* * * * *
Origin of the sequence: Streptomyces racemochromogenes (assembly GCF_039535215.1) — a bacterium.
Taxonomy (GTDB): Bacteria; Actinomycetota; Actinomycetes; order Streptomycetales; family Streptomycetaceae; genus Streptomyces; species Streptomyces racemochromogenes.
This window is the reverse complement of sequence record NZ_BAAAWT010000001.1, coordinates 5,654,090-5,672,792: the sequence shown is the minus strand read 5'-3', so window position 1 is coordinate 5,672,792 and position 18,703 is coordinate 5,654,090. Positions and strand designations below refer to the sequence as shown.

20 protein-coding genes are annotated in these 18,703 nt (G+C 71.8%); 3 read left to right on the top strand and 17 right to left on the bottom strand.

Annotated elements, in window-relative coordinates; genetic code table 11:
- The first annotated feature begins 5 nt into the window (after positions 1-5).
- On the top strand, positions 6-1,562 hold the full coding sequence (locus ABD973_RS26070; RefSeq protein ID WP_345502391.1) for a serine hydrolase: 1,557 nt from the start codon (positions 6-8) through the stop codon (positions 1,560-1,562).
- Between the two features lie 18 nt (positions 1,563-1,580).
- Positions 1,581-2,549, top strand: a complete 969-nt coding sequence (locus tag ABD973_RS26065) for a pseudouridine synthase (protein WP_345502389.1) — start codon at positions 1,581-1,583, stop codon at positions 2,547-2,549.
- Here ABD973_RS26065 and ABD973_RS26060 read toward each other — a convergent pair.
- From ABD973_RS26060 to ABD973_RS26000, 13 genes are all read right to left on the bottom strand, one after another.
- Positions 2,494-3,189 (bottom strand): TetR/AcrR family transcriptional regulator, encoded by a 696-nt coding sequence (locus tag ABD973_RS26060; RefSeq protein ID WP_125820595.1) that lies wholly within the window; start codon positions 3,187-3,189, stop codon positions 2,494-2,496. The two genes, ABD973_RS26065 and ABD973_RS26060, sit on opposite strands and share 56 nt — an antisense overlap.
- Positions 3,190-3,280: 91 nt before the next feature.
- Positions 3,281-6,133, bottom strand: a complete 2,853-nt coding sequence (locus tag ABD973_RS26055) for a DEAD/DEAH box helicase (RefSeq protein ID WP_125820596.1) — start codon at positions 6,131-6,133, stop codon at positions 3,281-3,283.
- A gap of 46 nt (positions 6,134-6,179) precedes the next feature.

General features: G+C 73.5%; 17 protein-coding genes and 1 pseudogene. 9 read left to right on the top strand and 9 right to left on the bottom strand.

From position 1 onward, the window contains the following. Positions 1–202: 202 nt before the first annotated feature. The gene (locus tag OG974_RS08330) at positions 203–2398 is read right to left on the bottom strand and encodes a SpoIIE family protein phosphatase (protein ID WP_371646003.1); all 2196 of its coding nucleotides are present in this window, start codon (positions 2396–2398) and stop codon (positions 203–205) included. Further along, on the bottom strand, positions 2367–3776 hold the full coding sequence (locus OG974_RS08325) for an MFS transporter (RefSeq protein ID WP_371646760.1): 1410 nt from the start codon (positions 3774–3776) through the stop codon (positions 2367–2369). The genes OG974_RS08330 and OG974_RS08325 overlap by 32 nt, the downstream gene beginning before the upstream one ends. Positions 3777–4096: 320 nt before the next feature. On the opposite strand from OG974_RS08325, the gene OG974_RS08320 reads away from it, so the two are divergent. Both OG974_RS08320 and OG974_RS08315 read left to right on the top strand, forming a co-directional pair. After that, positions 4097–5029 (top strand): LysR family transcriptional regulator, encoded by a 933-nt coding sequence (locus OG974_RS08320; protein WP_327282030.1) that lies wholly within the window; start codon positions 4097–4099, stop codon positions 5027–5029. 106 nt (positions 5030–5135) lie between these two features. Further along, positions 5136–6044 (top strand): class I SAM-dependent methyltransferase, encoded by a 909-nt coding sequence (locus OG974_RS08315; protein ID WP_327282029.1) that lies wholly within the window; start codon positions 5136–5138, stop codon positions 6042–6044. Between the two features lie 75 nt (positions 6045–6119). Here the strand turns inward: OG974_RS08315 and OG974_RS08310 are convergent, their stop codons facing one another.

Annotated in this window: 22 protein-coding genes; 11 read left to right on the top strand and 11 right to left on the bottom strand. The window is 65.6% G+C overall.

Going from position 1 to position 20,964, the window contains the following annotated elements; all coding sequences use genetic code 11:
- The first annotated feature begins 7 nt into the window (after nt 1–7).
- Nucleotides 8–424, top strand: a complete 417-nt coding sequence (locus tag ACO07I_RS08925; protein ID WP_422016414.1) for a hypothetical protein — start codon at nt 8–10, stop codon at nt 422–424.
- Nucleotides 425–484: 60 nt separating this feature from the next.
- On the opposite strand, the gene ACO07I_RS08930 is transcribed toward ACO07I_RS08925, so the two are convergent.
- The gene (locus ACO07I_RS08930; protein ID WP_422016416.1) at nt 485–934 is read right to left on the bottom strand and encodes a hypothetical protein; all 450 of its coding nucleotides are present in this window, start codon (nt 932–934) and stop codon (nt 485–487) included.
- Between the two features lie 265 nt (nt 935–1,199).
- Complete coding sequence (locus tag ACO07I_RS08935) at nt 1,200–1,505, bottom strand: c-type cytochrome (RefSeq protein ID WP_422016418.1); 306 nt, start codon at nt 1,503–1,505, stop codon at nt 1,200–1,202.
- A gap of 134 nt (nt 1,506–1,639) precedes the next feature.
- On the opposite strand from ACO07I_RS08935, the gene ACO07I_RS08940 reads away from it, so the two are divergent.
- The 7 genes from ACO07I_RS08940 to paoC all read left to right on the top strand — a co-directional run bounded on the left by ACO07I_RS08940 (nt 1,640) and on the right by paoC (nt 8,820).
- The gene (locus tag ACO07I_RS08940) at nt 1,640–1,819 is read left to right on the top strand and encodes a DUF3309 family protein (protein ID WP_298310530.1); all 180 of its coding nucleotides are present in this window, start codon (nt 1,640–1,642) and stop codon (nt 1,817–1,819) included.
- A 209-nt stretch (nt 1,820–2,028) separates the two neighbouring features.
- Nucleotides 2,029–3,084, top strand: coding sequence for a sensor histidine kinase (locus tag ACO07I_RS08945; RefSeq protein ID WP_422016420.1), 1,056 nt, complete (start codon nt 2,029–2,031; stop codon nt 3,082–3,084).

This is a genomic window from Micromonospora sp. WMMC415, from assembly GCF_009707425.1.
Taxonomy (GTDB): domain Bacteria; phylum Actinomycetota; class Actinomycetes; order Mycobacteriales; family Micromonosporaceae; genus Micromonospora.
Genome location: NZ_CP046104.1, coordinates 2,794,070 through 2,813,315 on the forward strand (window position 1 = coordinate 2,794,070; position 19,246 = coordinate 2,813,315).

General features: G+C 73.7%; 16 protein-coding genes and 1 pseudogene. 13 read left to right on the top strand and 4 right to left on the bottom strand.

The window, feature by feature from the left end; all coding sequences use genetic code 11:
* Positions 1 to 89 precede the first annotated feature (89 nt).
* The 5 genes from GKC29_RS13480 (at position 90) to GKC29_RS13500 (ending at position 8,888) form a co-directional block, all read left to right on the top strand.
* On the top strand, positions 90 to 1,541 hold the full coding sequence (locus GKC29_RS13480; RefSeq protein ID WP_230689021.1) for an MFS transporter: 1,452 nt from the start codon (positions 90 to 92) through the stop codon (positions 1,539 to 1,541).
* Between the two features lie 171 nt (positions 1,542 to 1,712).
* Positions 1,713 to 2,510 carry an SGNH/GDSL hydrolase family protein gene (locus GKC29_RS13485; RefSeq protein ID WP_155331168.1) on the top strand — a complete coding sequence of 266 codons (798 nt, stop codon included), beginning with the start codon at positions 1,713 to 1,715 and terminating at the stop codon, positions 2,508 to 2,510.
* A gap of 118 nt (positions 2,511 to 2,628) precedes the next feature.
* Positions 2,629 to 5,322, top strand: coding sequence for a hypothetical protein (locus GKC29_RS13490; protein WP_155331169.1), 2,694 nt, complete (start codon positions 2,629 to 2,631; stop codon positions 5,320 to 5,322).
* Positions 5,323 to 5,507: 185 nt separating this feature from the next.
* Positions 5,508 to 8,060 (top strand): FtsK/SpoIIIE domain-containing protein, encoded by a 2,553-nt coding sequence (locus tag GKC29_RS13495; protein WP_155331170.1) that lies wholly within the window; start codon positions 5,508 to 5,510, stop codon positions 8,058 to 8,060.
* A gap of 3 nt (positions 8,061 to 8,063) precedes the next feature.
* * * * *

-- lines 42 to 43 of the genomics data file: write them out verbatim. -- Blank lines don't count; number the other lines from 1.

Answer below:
* Positions 1,713 to 2,510 carry an SGNH/GDSL hydrolase family protein gene (locus GKC29_RS13485; RefSeq protein ID WP_155331168.1) on the top strand — a complete coding sequence of 266 codons (798 nt, stop codon included), beginning with the start codon at positions 1,713 to 1,715 and terminating at the stop codon, positions 2,508 to 2,510.
* A gap of 118 nt (positions 2,511 to 2,628) precedes the next feature.